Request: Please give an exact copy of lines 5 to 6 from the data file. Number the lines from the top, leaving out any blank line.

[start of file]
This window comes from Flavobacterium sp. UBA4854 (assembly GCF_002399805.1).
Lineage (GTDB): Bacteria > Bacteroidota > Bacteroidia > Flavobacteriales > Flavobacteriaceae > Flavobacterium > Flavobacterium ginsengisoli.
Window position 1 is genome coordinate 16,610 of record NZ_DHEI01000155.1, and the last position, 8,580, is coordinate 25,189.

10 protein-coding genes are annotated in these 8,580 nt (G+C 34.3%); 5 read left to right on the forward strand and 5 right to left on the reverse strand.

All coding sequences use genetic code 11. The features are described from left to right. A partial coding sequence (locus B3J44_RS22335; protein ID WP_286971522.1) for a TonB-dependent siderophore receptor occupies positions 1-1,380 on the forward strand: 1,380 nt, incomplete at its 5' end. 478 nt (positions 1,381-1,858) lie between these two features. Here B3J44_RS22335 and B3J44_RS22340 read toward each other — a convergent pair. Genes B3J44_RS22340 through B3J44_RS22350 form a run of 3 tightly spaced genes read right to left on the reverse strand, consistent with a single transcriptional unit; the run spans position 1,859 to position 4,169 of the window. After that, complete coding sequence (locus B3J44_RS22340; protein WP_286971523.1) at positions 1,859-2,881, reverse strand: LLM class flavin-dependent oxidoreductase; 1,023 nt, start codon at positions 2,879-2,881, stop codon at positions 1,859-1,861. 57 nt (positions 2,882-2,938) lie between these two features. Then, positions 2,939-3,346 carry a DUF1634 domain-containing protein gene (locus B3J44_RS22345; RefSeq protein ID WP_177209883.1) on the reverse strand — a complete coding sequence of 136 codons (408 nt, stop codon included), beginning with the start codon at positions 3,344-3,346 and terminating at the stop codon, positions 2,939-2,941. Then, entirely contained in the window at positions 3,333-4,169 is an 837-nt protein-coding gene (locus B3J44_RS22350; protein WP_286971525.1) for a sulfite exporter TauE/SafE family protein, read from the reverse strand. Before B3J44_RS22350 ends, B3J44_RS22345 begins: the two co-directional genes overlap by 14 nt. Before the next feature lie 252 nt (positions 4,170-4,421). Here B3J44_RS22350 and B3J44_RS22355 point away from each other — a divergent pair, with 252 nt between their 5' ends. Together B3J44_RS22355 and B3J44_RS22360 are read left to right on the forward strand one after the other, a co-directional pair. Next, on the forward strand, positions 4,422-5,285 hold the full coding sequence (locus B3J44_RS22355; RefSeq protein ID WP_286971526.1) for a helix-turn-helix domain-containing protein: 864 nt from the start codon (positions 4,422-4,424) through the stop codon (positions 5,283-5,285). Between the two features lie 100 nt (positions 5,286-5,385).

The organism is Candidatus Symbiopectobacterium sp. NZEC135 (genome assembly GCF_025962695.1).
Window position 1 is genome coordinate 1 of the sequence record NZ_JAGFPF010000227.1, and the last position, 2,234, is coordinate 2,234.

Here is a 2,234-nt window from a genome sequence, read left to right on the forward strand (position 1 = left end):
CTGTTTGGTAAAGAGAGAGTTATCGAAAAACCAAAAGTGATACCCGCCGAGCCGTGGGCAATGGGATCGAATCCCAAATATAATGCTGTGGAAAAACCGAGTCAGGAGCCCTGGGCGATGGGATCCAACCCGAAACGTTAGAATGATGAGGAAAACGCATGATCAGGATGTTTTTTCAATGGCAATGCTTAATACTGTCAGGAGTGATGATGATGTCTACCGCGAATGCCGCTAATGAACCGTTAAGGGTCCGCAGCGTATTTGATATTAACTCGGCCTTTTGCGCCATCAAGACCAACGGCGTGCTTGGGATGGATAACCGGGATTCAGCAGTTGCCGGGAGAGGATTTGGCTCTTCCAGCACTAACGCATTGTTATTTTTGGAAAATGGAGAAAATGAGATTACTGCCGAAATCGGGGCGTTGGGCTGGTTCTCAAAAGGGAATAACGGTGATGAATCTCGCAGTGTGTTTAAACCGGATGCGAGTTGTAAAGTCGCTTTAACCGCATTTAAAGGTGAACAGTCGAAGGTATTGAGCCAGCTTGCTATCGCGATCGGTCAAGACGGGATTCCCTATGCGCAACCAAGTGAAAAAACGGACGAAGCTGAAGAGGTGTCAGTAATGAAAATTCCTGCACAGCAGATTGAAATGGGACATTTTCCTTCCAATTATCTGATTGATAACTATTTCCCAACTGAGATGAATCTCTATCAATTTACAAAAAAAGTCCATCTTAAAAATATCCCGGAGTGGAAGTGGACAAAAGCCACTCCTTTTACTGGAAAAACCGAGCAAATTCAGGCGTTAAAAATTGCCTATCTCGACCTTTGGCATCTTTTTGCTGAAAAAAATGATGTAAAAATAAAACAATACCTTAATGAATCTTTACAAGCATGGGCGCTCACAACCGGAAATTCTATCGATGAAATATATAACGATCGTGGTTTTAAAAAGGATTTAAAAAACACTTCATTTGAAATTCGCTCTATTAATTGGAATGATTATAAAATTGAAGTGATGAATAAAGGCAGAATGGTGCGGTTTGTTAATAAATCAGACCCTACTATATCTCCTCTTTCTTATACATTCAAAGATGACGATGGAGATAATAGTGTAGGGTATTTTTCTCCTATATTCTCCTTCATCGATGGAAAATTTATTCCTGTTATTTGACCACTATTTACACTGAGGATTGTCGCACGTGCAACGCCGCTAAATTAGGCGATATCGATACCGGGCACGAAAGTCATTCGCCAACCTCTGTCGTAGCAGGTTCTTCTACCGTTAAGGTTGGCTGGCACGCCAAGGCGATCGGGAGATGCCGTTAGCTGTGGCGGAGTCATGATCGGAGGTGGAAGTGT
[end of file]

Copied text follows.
All coding sequences use genetic code 11. The features are described from left to right. A partial coding sequence (locus B3J44_RS22335; protein ID WP_286971522.1) for a TonB-dependent siderophore receptor occupies positions 1-1,380 on the forward strand: 1,380 nt, incomplete at its 5' end. 478 nt (positions 1,381-1,858) lie between these two features. Here B3J44_RS22335 and B3J44_RS22340 read toward each other — a convergent pair. Genes B3J44_RS22340 through B3J44_RS22350 form a run of 3 tightly spaced genes read right to left on the reverse strand, consistent with a single transcriptional unit; the run spans position 1,859 to position 4,169 of the window. After that, complete coding sequence (locus B3J44_RS22340; protein WP_286971523.1) at positions 1,859-2,881, reverse strand: LLM class flavin-dependent oxidoreductase; 1,023 nt, start codon at positions 2,879-2,881, stop codon at positions 1,859-1,861. 57 nt (positions 2,882-2,938) lie between these two features. Then, positions 2,939-3,346 carry a DUF1634 domain-containing protein gene (locus B3J44_RS22345; RefSeq protein ID WP_177209883.1) on the reverse strand — a complete coding sequence of 136 codons (408 nt, stop codon included), beginning with the start codon at positions 3,344-3,346 and terminating at the stop codon, positions 2,939-2,941. Then, entirely contained in the window at positions 3,333-4,169 is an 837-nt protein-coding gene (locus B3J44_RS22350; protein WP_286971525.1) for a sulfite exporter TauE/SafE family protein, read from the reverse strand. Before B3J44_RS22350 ends, B3J44_RS22345 begins: the two co-directional genes overlap by 14 nt. Before the next feature lie 252 nt (positions 4,170-4,421). Here B3J44_RS22350 and B3J44_RS22355 point away from each other — a divergent pair, with 252 nt between their 5' ends. Together B3J44_RS22355 and B3J44_RS22360 are read left to right on the forward strand one after the other, a co-directional pair. Next, on the forward strand, positions 4,422-5,285 hold the full coding sequence (locus B3J44_RS22355; RefSeq protein ID WP_286971526.1) for a helix-turn-helix domain-containing protein: 864 nt from the start codon (positions 4,422-4,424) through the stop codon (positions 5,283-5,285). Between the two features lie 100 nt (positions 5,286-5,385).

The organism is Candidatus Symbiopectobacterium sp. NZEC135 (genome assembly GCF_025962695.1).